Burnt toast

Don’t toss it until you’ve tried this neat trick: Use your cheese grater to quickly scrape off the burned layer. Works like magic!

Undercooked cake

The first sign of a cake that’s not done is that sinkhole in the middle. Once cooled you cannot re-bake it. But don’t worry. This is not a hopeless kitchen disaster.

Break the cake into pieces (even those parts that are undercooked) and combine them with whipped cream and fresh fruit to make dessert parfaits or one large trifle

ENJOY: 25 Items Under $25 to Help Organize Your Life

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I remember my grandmother saying, “If we didn’t need food, we’d all be rich!” This may be true. But then, a life without food would be a little less pleasurable.

Still, there are so many ways to make great food cheap, make perishable food last, and the grocery budget stretch like nobody’s business.

Enjoy today’s tips, filled with practiced wisdom for practical solutions to make cooking and brewing coffee fun and rewarding for you and your family. Bon appétit!

One lovely cuppa

If you love coffee as much as I do and have never tried a gadget called AeroPress you are in for a delicious surprise.

Aerobie is manual and the cheapest, easiest, fastest way to make a really great cup of coffee. And yes, I do mean just one cup of perfectly brewed coffee at a time—or up to three cups.

Aerobie is small enough to store in your desk drawer at the office and another at home. Can’t break the $4-a-day Starbucks habit? This could do it.

Heat the mug

Tired of that first morning cup of steaming hot coffee cooling off too quickly? Do this:

As your coffee is brewing, fill your coffee mug with water and heat it to boiling in the microwave. Pour out the water into a dirty dish or pan that needs to be soaked, and replace with hot coffee. You’ll be amazed by how much longer the coffee stays hot.  Read more

What I love more than great tips and brilliant ideas from my readers are the lovely words of love and thanks. Yeah, I’m a sucker for friendship and I value each and every one of you more than you will ever know.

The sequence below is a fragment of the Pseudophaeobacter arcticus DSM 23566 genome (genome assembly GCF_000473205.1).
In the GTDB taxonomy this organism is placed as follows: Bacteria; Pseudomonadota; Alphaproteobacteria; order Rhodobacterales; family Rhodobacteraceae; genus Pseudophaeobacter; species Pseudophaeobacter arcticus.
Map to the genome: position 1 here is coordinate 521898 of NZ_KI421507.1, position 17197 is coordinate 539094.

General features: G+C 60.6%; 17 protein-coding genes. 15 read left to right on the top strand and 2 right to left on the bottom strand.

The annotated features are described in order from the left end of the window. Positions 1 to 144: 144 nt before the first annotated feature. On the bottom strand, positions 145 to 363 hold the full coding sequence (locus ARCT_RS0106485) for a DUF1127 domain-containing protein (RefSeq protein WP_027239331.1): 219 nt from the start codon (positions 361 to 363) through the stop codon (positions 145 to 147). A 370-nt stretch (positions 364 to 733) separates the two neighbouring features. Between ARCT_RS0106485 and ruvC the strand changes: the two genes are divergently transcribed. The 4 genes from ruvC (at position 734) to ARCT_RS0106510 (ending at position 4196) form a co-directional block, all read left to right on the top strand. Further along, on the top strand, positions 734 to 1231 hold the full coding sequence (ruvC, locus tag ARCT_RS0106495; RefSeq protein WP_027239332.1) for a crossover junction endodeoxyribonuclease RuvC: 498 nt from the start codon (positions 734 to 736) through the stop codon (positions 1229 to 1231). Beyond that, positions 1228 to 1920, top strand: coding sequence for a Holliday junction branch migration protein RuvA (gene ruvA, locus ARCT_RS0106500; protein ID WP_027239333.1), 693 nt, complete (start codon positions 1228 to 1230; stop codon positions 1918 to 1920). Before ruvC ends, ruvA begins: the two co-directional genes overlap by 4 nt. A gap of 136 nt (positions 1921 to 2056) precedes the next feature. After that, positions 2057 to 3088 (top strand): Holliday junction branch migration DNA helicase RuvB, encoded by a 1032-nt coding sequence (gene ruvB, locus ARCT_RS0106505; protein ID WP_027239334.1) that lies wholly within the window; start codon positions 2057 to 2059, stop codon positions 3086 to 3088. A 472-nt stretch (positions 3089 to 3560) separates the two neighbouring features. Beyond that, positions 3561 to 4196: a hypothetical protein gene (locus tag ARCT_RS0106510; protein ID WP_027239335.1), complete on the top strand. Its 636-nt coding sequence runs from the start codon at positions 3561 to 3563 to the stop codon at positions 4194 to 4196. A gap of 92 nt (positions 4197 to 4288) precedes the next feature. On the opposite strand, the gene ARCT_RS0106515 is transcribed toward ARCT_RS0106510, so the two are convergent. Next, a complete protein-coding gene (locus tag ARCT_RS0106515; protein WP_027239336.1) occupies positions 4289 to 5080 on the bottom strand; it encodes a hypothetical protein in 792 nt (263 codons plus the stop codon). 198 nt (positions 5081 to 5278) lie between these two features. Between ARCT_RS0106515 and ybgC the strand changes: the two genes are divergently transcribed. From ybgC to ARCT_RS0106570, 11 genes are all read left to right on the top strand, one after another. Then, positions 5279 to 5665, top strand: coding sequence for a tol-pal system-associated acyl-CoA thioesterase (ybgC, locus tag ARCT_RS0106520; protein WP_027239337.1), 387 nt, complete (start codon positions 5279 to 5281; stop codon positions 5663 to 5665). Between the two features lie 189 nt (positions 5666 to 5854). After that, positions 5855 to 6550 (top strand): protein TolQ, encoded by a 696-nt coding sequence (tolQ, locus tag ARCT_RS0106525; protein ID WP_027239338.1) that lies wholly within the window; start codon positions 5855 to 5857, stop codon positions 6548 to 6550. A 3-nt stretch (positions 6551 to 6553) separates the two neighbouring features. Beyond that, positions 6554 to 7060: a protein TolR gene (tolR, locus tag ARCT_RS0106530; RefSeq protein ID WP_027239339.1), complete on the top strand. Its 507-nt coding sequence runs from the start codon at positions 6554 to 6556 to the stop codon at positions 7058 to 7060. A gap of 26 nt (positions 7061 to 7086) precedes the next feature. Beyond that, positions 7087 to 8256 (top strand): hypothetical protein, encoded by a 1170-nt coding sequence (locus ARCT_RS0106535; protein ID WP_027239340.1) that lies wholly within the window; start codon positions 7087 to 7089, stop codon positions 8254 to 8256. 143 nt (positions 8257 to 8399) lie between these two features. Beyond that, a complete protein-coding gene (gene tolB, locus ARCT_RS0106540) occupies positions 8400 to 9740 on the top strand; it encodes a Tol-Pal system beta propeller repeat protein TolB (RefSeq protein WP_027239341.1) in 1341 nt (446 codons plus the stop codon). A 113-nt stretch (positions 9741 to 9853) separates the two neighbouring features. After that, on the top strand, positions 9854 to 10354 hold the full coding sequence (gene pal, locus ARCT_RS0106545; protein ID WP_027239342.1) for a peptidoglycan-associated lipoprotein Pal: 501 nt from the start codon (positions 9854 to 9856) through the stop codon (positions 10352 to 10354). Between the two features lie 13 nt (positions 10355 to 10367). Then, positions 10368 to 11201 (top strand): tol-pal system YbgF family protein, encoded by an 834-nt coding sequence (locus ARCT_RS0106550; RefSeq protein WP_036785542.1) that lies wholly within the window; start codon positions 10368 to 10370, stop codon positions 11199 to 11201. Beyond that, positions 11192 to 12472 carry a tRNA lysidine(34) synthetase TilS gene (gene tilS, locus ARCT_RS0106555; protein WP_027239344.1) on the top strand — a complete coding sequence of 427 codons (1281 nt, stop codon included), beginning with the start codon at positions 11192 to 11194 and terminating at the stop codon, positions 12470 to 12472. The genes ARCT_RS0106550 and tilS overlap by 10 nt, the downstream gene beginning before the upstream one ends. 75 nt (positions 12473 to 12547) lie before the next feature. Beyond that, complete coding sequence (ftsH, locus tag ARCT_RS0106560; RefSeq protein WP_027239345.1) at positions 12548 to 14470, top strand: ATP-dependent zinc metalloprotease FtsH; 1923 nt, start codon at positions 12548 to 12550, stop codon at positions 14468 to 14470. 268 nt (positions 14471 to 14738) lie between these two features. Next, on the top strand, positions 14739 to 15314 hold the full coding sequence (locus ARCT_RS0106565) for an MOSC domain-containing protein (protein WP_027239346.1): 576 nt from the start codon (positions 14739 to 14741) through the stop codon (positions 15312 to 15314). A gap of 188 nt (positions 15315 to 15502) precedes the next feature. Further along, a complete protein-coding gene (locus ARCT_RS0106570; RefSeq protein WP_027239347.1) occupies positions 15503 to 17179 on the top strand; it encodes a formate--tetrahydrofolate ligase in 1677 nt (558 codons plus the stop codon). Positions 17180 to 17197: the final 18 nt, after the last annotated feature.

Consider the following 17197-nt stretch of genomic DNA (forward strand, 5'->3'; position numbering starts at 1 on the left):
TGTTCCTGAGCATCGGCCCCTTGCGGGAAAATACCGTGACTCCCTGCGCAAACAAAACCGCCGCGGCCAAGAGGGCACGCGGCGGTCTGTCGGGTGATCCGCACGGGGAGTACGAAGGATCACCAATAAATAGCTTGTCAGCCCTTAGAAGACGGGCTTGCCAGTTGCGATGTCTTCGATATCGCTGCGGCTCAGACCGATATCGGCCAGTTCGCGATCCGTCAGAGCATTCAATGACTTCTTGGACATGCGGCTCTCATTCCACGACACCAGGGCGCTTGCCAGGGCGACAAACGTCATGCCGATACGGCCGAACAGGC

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Just knowing that so many friends are reading these columns every day makes me excited and energized to keep going!

So whatever you do, keep those tips, great ideas, questions, and the love coming.

Freeze milk for later

I use whole milk, but only occasionally in some of my special recipes. Instead of purchasing the smaller size milk container for that one recipe, I purchase the gallon-size whole milk which is much cheaper per ounce.

I freeze what I don’t need in 1-cup measurements in freezer bags. I am surprised how many times during the year this saved me from purchasing yet again a smaller size milk container for just one recipe.

I am so grateful for your daily emails—they have helped keep me on the right track. Thank you. Linda

 

Safe take-apart

I am a retired soldier. During my active career, we moved often. That meant my inner DIY needed to come out often. We disassembled many things over the years and I would like to add to your tips on taking things apart. Once the item is disassembled, always reposition the fasteners, screws or bolts and nuts back into the holes, exactly where they were. You are not putting the item back together, simply inserting the hardware into the specific slots and holes.

Packing all of these items into a zip-type plastic bag sounds like a good idea, but unless you very securely tape the little bag to the back of the item you took apart, the bag always seems to get lost some way or another.

Putting the fasteners back where they were means they will always be in the right place when and where you need them!

Now that we have retired, we still have some things disassembled in our shed for storage, and the fasteners are back in their spots waiting to be used in the reassembly, without hunting for them. Colonel T.W. Read more

Whether you are naturally gifted in the kitchen or had the pleasure of growing up with some talented cooks who were happy to give you a few pointers along the way—lots of people shy away because they find cooking complicated, and even a bit confusing.

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Fortunately, there are tons of great little tricks that can help anyone improve their cooking game, and maybe get some interest in further developing their skills. Here is a run-down of some really fun and useful cooking hacks that can benefit everyone, regardless of skill level.

Ice cream—it’s in the bag

Ice cream can get rock hard in the freezer and it takes ages to thaw out just enough that you can eat it. A simple trick to keep it just the right consistency is to put the container in a plastic freezer bag before throwing it in the freezer.

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Flying this week? You won’t be alone. TSA estimates a record 46 million people will be joining you in domestic airports and on airplanes, which will beat all records in holiday air travel.

crowded-airplane

It goes without saying that you need to get to the airport early. But this week, double the time you might normally allow to arrive, get through security, and to your gate.

Beyond that, check out these tips and tricks to make your experience less stressful. After all, you do want to arrive with joy in your heart and kind words on your lips.